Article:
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Hedging Under Scrutiny

Planning ahead in a low-cost gas market.

Fortnightly Magazine - February 2012

tandem with the tiered strategy, using historical pricing to determine the amount of forward market hedging. All parties proposed a reduction in annual hedging caps. The ALJ decision supported the company’s proposed plan, but indicated that certain accelerated purchases under the tiered strategy would require justification by market conditions to be deemed prudent. 16 At this writing, a final decision in this proceeding was pending.

In California, parties to the electric utilities’ procurement plan filings are discussing moving from fixed caps on hedging, as determined by the consumer rate tolerance (CRT) of 1 cent per kilowatt hour, to a restructured CRT that represents a percentage of the individual utility’s system average rate. By moving to a percentage of the system average rate, the percent hedged under the CRT would remain constant and wouldn’t fluctuate with rate changes. 17

Locking-In for the Long-Term

The Public Utility Commission of Oregon approved a $250 million investment in reserves by its gas utility, Northwest Natural. The utility entered an agreement with Encana Oil & Gas (USA) to develop physical gas reserves expected to supply a portion of the utility customers’ requirements over a period of about 30 years, with 8 to 10 percent of Northwest Natural’s average annual requirements supplied through the arrangement. The Commission approved the utility’s plan in April 2011, allowing the utility to recover the costs of gas produced and delivered, plus a rate-base return on investment through its annual PGA mechanism. 18

In Colorado, the Clean Air - Clean Jobs Act of 2010 (HB 10-1365), included a legislative provision to facilitate fuel-switching from coal to natural gas, while protecting ratepayers from volatility in prices. The provision provides regulatory certainty that utilities will be allowed full cost recovery, without risk of future disallowance, for commission-approved, long-term gas contracts—of between three and 20 years in duration—entered into pursuant to the act. 19 To that end, Public Service Company of Colorado and Anadarko entered a 10-year, fixed-price gas supply agreement, subject to annual price escalations, that is projected to result in savings to ratepayers of approximately $97 million, when compared to forecast gas costs without the contract. 20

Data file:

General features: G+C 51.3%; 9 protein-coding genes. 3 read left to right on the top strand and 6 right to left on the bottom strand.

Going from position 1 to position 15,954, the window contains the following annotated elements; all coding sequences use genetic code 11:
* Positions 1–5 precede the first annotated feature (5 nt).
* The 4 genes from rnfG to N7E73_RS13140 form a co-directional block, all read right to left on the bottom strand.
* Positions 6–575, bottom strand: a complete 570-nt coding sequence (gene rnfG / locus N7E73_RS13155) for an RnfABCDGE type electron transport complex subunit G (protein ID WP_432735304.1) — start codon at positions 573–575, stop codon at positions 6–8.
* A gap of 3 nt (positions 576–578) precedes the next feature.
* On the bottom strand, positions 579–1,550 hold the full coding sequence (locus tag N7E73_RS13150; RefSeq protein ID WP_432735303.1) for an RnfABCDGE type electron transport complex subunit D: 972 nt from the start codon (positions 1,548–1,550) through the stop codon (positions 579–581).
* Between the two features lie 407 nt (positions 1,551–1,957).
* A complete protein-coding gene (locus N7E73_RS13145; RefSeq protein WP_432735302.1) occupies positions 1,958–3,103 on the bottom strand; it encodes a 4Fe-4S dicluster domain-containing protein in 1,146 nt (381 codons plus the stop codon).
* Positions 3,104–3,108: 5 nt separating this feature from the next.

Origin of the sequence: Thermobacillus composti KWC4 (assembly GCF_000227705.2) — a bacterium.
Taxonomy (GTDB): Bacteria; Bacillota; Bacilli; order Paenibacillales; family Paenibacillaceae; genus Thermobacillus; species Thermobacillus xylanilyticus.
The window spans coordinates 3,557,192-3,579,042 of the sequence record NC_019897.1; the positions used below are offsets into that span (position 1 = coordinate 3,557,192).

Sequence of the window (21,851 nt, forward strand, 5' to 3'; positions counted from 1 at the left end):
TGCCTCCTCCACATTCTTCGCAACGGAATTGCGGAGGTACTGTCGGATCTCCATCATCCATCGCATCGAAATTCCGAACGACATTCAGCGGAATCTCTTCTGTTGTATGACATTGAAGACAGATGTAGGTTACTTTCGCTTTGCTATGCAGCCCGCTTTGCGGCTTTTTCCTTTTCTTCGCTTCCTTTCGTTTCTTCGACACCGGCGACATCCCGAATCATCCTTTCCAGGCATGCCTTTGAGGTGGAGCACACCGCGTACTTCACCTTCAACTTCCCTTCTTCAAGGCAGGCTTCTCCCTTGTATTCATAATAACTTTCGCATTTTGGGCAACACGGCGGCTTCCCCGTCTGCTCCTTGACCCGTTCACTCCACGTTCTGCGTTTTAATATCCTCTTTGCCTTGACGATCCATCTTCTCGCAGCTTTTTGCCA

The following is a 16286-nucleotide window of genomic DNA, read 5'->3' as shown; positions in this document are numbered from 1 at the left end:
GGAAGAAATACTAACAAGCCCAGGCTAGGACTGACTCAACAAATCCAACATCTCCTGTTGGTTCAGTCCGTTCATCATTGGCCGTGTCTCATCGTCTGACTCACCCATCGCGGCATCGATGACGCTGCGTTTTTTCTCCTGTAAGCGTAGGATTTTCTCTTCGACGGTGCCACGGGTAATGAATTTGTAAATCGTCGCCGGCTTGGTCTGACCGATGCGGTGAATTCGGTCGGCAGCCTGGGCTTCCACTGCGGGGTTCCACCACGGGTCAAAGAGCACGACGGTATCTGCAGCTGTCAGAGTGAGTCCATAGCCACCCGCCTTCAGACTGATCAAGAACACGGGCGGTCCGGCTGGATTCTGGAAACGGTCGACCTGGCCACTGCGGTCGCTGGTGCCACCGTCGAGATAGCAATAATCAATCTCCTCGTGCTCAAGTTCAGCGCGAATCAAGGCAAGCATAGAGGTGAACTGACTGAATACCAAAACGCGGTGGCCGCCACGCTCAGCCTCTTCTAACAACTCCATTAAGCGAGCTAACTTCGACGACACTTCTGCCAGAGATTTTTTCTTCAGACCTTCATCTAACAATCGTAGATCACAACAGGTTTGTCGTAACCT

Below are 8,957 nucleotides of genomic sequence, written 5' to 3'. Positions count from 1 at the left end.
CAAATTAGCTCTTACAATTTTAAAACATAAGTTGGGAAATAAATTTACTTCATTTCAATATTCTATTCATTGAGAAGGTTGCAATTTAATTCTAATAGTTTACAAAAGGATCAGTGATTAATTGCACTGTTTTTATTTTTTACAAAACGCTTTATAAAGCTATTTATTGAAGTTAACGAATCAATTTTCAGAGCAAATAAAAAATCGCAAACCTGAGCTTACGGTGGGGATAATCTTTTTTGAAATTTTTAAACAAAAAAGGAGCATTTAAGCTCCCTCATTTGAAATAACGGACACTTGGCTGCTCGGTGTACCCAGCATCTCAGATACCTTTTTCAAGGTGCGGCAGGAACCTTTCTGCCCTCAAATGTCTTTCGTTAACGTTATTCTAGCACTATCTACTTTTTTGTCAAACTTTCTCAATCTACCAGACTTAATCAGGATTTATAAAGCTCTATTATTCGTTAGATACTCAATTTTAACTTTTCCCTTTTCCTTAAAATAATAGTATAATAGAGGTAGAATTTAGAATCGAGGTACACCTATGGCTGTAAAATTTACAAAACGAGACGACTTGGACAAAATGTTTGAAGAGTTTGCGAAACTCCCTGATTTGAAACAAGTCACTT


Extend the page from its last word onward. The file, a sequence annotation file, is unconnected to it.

Black Hills Energy of Colorado has incorporated a long-term hedging strategy into its “Gas Mitigation Plan.” The plan provides for hedging between 50 and 70 percent of its gas requirements under normal conditions, with the remaining gas requirements purchased in the monthly or daily spot market. Of the hedged volumes, half are comprised of fixed-price swaps phased in over three separate terms: three years, five years, and seven years. The long-term hedges, once fully phased-in, will represent approximately half of the company’s normal annual volume requirements. Another 20 percent of the gas supply requirements are hedged using call options in a short-term hedging strategy for the upcoming year. 21

Commissions will continue to review their utilities’ hedging plans in a critical light, and it will be necessary for utilities to work in collaboration with stakeholders to consider adaptations to hedging plans that respond to new market conditions and that protect customers in the event of rising gas